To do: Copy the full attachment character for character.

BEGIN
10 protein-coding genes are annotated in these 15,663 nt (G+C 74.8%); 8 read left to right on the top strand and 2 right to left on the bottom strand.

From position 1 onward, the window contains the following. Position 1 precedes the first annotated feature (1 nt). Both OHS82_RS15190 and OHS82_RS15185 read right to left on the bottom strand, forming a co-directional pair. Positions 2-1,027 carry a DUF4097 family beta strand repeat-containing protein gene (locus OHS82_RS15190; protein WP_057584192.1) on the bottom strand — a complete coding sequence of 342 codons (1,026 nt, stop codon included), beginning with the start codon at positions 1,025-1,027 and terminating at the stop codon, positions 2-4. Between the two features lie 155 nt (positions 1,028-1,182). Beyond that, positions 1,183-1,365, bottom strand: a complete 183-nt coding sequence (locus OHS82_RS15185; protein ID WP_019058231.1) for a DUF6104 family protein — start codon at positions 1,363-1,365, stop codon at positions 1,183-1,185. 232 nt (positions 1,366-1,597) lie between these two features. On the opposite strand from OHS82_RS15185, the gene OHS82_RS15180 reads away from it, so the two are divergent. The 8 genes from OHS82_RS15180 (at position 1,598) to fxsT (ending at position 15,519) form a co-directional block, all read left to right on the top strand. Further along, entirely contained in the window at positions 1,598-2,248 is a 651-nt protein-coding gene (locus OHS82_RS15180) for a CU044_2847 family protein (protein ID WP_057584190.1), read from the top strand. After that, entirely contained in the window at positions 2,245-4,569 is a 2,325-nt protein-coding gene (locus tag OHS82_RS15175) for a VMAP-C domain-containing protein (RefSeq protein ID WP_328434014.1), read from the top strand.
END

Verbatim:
10 protein-coding genes are annotated in these 15,663 nt (G+C 74.8%); 8 read left to right on the top strand and 2 right to left on the bottom strand.

From position 1 onward, the window contains the following. Position 1 precedes the first annotated feature (1 nt). Both OHS82_RS15190 and OHS82_RS15185 read right to left on the bottom strand, forming a co-directional pair. Positions 2-1,027 carry a DUF4097 family beta strand repeat-containing protein gene (locus OHS82_RS15190; protein WP_057584192.1) on the bottom strand — a complete coding sequence of 342 codons (1,026 nt, stop codon included), beginning with the start codon at positions 1,025-1,027 and terminating at the stop codon, positions 2-4. Between the two features lie 155 nt (positions 1,028-1,182). Beyond that, positions 1,183-1,365, bottom strand: a complete 183-nt coding sequence (locus OHS82_RS15185; protein ID WP_019058231.1) for a DUF6104 family protein — start codon at positions 1,363-1,365, stop codon at positions 1,183-1,185. 232 nt (positions 1,366-1,597) lie between these two features. On the opposite strand from OHS82_RS15185, the gene OHS82_RS15180 reads away from it, so the two are divergent. The 8 genes from OHS82_RS15180 (at position 1,598) to fxsT (ending at position 15,519) form a co-directional block, all read left to right on the top strand. Further along, entirely contained in the window at positions 1,598-2,248 is a 651-nt protein-coding gene (locus OHS82_RS15180) for a CU044_2847 family protein (protein ID WP_057584190.1), read from the top strand. After that, entirely contained in the window at positions 2,245-4,569 is a 2,325-nt protein-coding gene (locus tag OHS82_RS15175) for a VMAP-C domain-containing protein (RefSeq protein ID WP_328434014.1), read from the top strand.